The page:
“If you buy and sell carefully, then you can work up to the car of your dreams.”
That’s the view of Charles Palmer, chairman of Alyth-based Classic Restorations who reports more people are investing in vintage vehicles.
The 81-year-old explained: “My Bentley cost me £170 when I bought it in 1970. Its value is now in the region of £40,000. The key to all of this is buying a vehicle with a sound chassis and good bodywork.”
Charles, who started his apprenticeship at Fearns Garage in Kirriemuir in 1954, founded Classic Restorations Scotland in 1985.
The venture started out with only a couple of employees, but has grown to 21 – including two apprentices.
The range of vehicles serviced and restored over the years is vast – everything from Austin 7s and Ford Eights to Rolls-Royces and Bentleys.
The chairman said: “Despite the current economic climate and Covid-19, we are finding that more people are investing in classic cars.
“Since we reopened after lockdown, we have had around 15 new clients bring their classic car to us for work.”
Managing director Graeme Johnstone, who joined the Alyth business in 2018, said one of the main reasons for people wanting to own a classic car is nostalgia.
“When I show clients round our facility, I always hear comments like ‘I remember when my dad/grandad had one of those’ or ‘I learned to drive in one of them’, so it’s bringing back happy memories.
“A second reason is classic cars can be classed as heritage property – making them Inheritance Tax-free.”
The 46-year-old said there will always be a market for classic cars from before the 1960s, but people are now investing in VW and Ford cars of the 1980/1990s.
“It’s a generational thing, I think. People my age could only dream of having a Golf GTI or a Sierra Cosworth when we learned to drive. Now some of us have the funds to be able to own, restore and maintain them.”
Charles said that, unlike most modern workshops, Classic Restorations Scotland still repairs and overhauls engines, gearboxes and other vehicle parts on a daily basis.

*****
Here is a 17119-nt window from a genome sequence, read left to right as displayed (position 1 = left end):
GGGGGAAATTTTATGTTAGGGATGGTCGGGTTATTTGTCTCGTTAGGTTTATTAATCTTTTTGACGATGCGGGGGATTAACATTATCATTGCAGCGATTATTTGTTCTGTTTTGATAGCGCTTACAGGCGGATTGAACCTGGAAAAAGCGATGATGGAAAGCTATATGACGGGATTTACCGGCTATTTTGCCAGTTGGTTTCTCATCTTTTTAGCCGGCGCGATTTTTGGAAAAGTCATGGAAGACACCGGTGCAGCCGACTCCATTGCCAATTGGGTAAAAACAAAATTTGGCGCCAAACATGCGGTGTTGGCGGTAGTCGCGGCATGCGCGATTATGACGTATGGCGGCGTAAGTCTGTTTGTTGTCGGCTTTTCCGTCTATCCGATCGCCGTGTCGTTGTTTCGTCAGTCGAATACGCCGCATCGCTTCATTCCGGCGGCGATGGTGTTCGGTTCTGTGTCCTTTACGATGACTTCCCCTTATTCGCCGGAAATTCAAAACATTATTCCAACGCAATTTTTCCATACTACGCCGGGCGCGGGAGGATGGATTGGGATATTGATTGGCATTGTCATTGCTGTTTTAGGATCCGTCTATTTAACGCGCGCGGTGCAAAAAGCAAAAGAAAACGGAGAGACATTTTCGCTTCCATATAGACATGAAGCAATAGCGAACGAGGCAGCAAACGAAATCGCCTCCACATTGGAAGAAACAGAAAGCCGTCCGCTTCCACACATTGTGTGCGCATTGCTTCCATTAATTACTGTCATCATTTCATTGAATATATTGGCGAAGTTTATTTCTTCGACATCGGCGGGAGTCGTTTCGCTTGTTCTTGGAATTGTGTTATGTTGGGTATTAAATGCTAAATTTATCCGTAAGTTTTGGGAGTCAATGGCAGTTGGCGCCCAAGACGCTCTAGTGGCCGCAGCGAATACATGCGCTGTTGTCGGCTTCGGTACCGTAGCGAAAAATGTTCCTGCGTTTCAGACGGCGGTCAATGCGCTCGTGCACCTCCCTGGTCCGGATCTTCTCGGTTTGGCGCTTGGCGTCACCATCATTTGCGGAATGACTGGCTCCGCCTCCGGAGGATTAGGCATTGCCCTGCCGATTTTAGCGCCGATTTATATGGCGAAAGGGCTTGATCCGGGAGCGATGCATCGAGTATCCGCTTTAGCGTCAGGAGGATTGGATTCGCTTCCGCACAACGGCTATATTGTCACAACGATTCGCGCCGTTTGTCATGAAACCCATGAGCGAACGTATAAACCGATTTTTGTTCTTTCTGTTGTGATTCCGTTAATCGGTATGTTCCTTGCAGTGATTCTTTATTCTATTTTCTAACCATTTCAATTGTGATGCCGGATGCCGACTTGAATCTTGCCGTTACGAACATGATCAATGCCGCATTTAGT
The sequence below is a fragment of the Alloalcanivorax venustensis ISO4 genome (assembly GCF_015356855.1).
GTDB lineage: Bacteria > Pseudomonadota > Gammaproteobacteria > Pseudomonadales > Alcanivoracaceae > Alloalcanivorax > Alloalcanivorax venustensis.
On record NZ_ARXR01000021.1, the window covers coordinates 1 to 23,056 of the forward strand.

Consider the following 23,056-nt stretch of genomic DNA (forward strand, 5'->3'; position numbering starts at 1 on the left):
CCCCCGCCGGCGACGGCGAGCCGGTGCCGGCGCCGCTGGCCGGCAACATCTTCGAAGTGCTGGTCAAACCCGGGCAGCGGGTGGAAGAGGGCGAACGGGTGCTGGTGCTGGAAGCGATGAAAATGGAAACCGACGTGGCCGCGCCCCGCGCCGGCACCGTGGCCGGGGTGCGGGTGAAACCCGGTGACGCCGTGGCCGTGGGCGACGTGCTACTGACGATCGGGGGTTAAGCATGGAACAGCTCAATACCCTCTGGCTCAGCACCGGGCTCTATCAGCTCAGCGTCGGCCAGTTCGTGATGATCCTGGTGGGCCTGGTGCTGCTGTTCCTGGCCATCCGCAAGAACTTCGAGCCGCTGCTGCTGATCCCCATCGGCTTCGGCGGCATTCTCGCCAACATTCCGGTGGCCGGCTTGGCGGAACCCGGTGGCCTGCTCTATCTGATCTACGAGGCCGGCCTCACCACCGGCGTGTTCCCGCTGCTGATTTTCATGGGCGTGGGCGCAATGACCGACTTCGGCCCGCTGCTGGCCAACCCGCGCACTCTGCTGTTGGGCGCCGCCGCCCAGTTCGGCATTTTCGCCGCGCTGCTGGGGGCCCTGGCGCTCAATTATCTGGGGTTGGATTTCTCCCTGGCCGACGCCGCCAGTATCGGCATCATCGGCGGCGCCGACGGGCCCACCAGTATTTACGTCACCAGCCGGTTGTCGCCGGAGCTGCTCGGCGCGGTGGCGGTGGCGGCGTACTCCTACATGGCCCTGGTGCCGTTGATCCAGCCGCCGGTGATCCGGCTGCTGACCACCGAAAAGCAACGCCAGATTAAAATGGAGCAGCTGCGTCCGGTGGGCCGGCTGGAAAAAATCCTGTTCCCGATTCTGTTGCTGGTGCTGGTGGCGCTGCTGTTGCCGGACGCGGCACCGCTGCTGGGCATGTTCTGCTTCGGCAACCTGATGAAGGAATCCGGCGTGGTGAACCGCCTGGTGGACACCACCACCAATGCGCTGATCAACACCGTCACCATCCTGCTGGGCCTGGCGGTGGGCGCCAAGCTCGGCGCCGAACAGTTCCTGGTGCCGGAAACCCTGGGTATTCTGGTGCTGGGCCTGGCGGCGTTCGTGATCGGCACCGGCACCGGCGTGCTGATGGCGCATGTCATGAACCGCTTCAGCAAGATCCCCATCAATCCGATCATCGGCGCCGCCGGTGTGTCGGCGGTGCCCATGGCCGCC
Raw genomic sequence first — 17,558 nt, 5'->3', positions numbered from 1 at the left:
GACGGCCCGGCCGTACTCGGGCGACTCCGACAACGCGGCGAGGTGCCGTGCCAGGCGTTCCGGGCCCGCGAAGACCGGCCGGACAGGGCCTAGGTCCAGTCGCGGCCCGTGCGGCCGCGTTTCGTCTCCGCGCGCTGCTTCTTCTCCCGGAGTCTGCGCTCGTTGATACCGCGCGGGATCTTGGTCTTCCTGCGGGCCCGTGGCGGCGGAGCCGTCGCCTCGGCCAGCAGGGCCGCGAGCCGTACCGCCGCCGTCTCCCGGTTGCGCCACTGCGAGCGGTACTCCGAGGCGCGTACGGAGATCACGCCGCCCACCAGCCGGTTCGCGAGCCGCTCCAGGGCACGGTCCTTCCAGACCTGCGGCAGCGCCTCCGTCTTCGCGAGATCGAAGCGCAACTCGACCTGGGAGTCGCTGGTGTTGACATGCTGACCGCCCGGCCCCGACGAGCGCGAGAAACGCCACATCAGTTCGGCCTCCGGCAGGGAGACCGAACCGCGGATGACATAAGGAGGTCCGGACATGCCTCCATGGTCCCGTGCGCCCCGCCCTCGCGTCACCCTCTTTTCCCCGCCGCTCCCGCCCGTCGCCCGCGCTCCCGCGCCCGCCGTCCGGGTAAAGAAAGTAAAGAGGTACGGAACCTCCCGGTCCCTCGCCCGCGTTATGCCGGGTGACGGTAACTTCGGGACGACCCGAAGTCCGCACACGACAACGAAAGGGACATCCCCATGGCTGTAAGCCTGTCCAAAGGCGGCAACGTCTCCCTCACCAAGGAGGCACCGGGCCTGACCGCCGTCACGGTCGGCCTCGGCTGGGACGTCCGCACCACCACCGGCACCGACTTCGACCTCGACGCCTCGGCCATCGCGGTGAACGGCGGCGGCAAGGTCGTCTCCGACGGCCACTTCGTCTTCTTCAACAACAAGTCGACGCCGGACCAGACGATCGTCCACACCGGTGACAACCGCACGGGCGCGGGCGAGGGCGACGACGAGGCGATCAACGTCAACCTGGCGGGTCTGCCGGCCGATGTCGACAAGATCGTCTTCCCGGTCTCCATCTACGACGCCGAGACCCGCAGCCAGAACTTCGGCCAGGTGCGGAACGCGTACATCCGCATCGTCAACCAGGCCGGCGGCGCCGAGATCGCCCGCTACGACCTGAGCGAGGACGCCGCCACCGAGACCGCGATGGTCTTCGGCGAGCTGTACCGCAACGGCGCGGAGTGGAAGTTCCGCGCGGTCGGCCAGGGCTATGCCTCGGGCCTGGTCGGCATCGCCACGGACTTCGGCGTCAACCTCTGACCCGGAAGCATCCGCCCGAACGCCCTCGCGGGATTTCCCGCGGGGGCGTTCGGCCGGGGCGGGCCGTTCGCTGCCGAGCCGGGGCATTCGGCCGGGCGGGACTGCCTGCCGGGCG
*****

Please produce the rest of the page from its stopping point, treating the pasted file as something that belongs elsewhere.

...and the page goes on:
“This gives our apprentices a wide experience of using machine tools, welding sets of many types and metals. We have sheet metal machines to fabricate body panels as part of our bodyshop daily tasks.”
Graeme, whose career in the motor trade started three decades ago, said that restoration is the company’s primary source of business.
“Most of our client base is your everyday working person who owns a family heirloom, or a car that they remember from their past that they like to care for and take out once in a while.
“But at the other end of the scale, we have multi-millionaires who restore rare Rolls-Royces, Bentleys, Aston Martins and Ferraris.”
The managing director said clients come from all over the world, including South America, New Zealand and Hong Kong.
“We are also custodians of a 1926 20hp Rolls-Royce which belongs to the Grant family, who own Glenfiddich Distillery.
“And, in addition to private owners, we also have film companies on our client database. We have restored cars for the filming of The Great Gatsby, Outlander and Monarch of the Glen.”
Graeme said 2019 had been a hugely-successful year for the company, both in terms of new clients and financials.
Looking to the months ahead, he said the focus would be on consolidating and preparing to grow again.
The managing director added: “We also have several one-off projects which will be nearing completion (including a 1934 Jaguar SS1 and a 1914 Talbot Invincible) and we hope to be able to display these at trade shows later in 2021.
“Meanwhile, Charles has kindly agreed to leave the future of the company in the hands of the employees via an employee benefit trust. We aim to move this forward to the next stage during 2021.”